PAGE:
UI priority: what should be in the toolbar?

Dear community,

the UI’s toolbar currently provides space for cut & paste, undo/redo. I can also access these functions via the normal menu - and I rarely do.

I suggest to use the toolbar space for something better, and save me clicks.

Specifically, I would like to have the add new entry editor swifter available: i.e. a text field in which I can paste a doi, and in click generate a new entry; rather than having to click extra on “new entry”, before I get the new entry window.

Please discuss here what functions you like to have in the toolbar :slight_smile:

Please vote if you support this proposal:

  • I would like to have this feature, too!
  • I don’t care.

0 voters

This is not really documented, but you can simply paste a DOI on the maintable.


Oh and one other thing:
Brand new:

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oh, the brand new thing looks neat, but is it really necessary? I guess the standard select entry type could be well combined with this:
It could be “add new entry” with two subsections,

  • select entry type
  • generate automatically by ID

The brand new thing requires as many clicks as the already existing function in “select entry type”, it seems to me so at least.

The point of my proposal here is to save a click :wink:

True, Ingmar. the new ‘import by ID’ needs the same amount of clicks as using the DOI function under ‘select entry type’, UNLESS one wants to change the entry or ID type. Then you need two more clicks. So i think it is good to have it. How would your proposal save another click? Sorry, I can’t see it.

While i think it is best to have ONE feature that provides the entry point for creating/importing entry data (via ID; manually; new entry from plain text; etc.) for reasons of clarity and having a user interface that is not crowded with many buttons … it is good to have these four functions there if one wants to minimize clicks.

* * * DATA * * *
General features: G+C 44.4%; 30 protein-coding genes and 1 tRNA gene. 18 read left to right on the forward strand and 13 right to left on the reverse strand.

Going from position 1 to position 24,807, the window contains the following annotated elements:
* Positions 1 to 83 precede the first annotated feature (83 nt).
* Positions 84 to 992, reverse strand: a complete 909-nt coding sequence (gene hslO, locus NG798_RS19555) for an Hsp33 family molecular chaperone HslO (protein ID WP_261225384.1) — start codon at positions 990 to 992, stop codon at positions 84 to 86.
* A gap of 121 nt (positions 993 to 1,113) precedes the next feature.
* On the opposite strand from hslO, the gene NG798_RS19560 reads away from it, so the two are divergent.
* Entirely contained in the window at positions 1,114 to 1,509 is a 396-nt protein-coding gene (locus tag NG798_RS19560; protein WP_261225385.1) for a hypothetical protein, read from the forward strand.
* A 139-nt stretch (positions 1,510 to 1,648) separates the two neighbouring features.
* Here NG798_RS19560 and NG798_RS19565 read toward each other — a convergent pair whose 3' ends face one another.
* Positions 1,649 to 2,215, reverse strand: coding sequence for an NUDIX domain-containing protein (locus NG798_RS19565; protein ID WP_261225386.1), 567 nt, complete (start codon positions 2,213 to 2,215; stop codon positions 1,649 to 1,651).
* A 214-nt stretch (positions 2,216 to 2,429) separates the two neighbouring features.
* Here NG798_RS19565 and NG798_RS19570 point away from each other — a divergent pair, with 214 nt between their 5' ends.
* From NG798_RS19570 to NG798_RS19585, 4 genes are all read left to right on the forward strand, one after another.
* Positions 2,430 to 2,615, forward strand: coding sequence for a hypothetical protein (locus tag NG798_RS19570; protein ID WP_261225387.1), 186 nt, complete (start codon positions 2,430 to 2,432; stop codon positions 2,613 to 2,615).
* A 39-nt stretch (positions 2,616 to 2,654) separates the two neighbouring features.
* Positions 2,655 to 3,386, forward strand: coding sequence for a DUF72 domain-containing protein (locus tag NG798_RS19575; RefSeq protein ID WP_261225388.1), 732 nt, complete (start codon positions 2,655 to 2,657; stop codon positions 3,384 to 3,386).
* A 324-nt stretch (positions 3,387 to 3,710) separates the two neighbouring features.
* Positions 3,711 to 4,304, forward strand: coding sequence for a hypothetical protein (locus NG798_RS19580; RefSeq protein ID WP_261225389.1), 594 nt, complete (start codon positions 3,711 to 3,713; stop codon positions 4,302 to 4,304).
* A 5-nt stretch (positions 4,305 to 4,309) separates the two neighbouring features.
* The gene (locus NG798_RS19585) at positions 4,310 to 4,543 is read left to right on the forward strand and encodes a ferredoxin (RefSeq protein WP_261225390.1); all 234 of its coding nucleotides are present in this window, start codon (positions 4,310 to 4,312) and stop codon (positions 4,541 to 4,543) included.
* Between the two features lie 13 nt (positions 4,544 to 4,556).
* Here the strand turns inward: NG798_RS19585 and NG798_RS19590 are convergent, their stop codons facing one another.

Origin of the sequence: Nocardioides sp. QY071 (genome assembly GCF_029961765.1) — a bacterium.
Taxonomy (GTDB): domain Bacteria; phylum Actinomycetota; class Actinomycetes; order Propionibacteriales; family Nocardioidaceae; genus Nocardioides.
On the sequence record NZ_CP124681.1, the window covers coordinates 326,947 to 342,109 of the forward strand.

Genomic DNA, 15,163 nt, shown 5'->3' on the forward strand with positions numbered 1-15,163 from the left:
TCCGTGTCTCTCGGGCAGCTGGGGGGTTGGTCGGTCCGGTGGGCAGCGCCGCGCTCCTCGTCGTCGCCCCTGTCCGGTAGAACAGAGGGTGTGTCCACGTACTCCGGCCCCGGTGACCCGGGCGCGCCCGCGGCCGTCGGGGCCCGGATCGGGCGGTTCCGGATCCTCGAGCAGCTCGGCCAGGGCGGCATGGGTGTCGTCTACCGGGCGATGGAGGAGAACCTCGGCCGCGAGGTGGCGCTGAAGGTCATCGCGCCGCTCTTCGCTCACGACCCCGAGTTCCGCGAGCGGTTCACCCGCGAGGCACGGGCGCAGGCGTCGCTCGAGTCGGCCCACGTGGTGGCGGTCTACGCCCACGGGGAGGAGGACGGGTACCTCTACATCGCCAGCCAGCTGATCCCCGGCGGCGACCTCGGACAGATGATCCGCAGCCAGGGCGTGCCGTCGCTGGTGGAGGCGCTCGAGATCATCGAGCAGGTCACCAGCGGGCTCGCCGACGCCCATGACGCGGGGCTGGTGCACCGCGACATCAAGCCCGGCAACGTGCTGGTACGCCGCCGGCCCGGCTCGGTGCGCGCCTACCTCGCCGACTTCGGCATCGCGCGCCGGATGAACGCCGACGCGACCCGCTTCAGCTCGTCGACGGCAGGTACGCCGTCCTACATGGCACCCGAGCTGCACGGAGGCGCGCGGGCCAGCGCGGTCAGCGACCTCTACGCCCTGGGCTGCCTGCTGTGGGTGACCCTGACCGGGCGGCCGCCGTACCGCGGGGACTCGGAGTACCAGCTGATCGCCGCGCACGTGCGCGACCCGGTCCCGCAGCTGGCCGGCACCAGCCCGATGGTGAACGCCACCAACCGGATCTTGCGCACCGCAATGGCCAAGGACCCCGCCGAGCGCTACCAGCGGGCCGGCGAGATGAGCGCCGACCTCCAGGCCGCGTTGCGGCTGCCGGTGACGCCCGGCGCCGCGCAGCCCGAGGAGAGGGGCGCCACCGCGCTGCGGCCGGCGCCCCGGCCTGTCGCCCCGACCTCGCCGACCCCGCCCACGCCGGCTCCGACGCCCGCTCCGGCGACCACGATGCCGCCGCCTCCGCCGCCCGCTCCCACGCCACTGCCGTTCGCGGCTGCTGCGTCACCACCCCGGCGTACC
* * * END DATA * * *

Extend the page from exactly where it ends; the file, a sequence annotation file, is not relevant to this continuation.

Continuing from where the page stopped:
1. Maybe a merger of new article and new entry would be a step forward?
    My proposal would be:

    • rename new article to new entry and

    • rename old new entry to something like configure entry type.

    • Give configure entry type a symbol similar to this image

    • Let new new entry remember what one has chosen in old new entry.
      For clarification new entry should remember what i chose here

  2. Get rid of this part of the current select new entry UI:


    and merge it with web search:


    For a user that has no clue about the shenigans that go on in the background of JabRef, there is no way to distinguish between the two and websearch is such a big pice of the UI that people will use it a lot because it stands out very much. For the same reason i also would

  3. make import by ID more visible and recognizable.

    • E.g. image

    The current arrow image is very … expressionless.
    It gives new users of JabRef no idea what to expect when clicking on it. I think it is one of the most important features JabRef has and it should be very visible.

    • Maybe merge it also with Websearch? It could look like this: